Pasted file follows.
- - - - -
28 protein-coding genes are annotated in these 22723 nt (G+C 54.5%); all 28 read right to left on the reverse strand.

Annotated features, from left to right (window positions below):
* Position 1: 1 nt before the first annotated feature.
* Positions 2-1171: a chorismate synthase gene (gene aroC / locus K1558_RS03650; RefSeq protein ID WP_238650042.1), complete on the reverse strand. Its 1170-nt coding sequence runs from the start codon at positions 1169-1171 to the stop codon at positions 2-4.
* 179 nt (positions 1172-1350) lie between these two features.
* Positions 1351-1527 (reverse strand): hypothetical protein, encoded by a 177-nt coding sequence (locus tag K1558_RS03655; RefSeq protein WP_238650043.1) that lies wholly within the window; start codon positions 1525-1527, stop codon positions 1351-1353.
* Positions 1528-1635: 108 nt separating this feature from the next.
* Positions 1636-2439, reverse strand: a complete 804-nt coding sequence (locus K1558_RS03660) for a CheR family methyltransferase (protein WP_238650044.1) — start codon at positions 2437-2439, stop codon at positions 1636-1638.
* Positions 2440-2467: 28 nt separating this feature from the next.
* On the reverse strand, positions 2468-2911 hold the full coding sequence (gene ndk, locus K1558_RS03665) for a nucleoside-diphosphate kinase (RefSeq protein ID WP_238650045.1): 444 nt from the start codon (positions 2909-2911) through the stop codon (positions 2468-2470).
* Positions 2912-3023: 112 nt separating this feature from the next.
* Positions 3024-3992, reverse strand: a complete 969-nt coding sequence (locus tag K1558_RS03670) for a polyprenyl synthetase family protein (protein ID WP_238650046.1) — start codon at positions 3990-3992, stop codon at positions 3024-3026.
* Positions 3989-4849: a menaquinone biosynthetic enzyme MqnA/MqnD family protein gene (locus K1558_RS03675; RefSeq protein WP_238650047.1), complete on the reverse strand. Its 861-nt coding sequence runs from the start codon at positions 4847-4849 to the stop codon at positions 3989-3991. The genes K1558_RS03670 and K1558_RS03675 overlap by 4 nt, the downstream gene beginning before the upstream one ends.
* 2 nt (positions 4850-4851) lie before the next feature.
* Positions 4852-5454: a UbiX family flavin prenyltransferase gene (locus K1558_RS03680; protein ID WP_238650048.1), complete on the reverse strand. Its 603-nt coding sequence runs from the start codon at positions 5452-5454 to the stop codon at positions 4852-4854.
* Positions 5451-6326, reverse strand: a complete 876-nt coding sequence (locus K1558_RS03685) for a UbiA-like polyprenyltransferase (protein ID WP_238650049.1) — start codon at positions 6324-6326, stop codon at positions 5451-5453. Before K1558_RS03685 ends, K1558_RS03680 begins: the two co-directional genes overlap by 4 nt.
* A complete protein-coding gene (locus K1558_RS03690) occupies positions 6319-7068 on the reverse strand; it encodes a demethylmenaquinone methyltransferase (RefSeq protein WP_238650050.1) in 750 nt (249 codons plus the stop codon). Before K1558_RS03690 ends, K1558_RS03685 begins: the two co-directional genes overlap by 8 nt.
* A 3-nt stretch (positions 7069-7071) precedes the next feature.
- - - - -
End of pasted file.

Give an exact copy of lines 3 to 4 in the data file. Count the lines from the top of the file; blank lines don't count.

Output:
* Position 1: 1 nt before the first annotated feature.
* Positions 2-1171: a chorismate synthase gene (gene aroC / locus K1558_RS03650; RefSeq protein ID WP_238650042.1), complete on the reverse strand. Its 1170-nt coding sequence runs from the start codon at positions 1169-1171 to the stop codon at positions 2-4.